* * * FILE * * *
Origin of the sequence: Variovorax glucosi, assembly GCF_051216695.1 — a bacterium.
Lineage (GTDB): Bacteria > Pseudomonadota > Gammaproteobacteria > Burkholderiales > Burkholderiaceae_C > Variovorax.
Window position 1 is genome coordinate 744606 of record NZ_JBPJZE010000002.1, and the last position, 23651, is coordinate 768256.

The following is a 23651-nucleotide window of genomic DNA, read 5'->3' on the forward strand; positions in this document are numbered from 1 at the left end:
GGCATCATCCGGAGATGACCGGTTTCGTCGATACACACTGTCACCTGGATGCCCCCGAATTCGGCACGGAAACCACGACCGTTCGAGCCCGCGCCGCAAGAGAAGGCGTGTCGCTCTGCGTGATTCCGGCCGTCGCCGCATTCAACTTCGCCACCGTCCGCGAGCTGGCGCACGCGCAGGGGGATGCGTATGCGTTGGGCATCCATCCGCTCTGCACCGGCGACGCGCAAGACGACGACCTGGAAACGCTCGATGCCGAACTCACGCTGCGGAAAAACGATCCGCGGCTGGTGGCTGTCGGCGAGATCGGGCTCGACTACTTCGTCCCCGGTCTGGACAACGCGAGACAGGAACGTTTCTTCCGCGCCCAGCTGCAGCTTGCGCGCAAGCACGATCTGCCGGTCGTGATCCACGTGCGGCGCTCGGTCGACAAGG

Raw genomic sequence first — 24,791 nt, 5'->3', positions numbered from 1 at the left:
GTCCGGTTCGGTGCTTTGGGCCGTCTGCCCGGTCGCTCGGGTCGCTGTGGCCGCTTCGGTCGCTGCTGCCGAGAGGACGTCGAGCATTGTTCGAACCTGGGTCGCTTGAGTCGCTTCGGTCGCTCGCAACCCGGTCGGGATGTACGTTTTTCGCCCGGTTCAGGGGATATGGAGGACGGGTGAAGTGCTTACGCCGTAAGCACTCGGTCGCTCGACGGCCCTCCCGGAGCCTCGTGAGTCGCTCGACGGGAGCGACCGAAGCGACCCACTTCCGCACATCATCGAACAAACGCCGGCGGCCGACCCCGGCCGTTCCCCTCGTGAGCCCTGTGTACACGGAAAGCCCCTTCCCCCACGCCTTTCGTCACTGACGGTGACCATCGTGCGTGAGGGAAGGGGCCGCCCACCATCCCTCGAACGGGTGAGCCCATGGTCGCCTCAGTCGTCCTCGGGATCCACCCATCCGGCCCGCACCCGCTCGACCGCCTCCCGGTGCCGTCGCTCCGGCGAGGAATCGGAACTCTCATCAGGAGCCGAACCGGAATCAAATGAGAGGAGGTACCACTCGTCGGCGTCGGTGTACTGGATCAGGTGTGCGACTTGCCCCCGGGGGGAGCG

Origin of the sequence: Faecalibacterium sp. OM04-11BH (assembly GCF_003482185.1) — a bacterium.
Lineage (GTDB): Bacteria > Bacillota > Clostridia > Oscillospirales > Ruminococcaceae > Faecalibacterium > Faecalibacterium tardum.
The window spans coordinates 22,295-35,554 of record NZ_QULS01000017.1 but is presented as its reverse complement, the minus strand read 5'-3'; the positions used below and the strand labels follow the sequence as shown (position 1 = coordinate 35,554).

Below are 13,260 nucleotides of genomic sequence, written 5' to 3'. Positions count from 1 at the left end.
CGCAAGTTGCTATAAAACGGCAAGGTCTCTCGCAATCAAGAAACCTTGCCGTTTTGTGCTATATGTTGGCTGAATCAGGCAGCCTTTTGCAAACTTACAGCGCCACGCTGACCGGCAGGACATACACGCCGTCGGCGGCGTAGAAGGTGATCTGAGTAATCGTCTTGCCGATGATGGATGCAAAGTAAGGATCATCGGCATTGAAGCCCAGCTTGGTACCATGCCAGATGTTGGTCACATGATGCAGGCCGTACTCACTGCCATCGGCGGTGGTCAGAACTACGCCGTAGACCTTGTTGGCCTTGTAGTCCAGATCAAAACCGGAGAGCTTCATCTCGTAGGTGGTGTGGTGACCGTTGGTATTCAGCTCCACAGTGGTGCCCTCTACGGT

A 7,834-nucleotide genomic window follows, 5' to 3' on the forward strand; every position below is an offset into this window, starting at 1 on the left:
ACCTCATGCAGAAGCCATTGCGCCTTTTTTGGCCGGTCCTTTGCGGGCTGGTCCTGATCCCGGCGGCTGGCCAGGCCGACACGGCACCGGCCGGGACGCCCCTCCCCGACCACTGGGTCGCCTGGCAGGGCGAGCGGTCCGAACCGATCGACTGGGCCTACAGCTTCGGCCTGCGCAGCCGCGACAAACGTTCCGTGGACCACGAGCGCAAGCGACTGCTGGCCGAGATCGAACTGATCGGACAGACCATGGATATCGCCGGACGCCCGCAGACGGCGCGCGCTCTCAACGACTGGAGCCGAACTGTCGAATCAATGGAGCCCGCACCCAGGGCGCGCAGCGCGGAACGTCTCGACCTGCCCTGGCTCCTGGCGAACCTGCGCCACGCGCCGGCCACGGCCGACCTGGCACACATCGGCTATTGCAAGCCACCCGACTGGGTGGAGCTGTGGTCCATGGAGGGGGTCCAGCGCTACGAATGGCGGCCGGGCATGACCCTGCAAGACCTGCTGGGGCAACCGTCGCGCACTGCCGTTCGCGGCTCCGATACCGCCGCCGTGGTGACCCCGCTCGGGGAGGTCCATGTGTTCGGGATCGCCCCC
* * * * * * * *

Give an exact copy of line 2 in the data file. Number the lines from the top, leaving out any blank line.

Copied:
Lineage (GTDB): Bacteria > Pseudomonadota > Gammaproteobacteria > Burkholderiales > Burkholderiaceae_C > Variovorax.